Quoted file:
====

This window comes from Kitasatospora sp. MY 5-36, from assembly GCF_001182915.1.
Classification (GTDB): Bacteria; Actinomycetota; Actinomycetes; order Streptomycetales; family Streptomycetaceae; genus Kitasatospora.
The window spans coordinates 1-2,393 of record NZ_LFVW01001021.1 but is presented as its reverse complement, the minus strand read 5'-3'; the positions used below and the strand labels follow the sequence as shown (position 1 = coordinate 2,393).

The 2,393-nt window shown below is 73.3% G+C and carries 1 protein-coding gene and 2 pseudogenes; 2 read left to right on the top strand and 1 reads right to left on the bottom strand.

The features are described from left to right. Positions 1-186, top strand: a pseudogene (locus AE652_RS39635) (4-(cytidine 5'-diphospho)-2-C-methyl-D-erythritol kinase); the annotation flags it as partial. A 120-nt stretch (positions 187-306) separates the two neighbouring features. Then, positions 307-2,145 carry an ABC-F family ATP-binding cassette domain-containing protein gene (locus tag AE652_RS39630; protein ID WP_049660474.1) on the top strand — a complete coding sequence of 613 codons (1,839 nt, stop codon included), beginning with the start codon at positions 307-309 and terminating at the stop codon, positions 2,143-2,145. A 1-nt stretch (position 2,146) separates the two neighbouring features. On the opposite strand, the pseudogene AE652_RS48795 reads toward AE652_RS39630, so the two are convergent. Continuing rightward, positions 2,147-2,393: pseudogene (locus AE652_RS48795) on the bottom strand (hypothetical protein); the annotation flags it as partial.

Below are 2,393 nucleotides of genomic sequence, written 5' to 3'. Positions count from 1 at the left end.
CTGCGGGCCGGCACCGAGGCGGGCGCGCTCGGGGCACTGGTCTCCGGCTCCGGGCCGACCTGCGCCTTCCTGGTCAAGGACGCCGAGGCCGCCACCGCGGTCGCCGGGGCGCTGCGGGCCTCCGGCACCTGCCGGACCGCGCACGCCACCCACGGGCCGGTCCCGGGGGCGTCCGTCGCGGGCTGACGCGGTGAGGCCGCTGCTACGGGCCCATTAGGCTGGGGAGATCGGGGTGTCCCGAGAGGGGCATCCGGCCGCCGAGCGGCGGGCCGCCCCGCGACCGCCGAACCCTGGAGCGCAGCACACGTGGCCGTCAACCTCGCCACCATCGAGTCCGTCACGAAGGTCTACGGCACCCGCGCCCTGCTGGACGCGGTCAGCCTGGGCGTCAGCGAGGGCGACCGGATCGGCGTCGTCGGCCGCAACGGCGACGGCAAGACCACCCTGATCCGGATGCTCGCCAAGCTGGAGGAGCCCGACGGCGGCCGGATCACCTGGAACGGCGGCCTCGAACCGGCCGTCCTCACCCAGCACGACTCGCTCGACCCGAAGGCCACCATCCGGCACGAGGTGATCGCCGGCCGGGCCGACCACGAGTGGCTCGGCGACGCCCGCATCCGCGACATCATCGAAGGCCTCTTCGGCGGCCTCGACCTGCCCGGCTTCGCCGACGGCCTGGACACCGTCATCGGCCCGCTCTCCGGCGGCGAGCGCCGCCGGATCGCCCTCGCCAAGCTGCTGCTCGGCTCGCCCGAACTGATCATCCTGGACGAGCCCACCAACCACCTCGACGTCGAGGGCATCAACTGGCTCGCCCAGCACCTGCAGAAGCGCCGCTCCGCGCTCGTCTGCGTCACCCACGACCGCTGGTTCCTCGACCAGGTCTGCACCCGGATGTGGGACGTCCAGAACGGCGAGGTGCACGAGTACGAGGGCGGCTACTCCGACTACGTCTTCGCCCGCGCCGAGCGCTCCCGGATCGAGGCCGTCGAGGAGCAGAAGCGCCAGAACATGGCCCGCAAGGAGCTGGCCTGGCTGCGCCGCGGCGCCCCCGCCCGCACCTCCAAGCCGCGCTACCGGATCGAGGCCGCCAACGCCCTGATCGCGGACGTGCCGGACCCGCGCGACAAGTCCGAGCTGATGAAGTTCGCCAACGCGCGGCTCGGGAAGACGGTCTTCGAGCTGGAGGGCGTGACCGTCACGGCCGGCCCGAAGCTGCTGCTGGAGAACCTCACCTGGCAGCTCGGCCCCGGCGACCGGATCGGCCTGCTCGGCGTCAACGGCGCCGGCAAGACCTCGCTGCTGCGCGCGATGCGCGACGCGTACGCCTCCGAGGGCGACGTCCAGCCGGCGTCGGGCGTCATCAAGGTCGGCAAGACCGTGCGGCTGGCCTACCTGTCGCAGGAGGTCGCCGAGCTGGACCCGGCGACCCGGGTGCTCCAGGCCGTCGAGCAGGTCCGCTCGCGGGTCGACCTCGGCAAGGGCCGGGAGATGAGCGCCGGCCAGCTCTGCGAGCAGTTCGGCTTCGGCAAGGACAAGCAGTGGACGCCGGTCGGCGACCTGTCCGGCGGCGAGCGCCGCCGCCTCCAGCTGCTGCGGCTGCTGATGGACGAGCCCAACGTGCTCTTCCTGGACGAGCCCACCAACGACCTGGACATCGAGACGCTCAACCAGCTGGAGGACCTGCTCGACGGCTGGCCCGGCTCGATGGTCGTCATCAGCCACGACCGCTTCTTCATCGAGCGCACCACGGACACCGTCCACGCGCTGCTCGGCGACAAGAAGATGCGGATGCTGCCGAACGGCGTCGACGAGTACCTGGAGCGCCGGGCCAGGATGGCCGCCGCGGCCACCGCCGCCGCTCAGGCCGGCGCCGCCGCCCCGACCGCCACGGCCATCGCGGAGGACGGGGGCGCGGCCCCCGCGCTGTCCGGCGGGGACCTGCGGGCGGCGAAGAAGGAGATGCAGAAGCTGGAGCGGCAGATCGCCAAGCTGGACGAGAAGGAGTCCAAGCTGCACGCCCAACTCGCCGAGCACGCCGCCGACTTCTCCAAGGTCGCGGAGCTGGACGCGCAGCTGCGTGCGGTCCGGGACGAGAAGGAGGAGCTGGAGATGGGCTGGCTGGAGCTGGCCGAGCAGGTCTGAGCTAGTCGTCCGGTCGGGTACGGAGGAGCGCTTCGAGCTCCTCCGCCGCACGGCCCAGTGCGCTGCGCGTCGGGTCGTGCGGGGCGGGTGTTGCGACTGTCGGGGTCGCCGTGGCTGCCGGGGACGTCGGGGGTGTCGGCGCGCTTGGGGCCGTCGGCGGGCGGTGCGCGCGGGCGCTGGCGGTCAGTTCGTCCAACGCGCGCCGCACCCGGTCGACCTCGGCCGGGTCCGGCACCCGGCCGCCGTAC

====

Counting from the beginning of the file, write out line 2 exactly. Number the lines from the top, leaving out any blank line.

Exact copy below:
Classification (GTDB): Bacteria; Actinomycetota; Actinomycetes; order Streptomycetales; family Streptomycetaceae; genus Kitasatospora.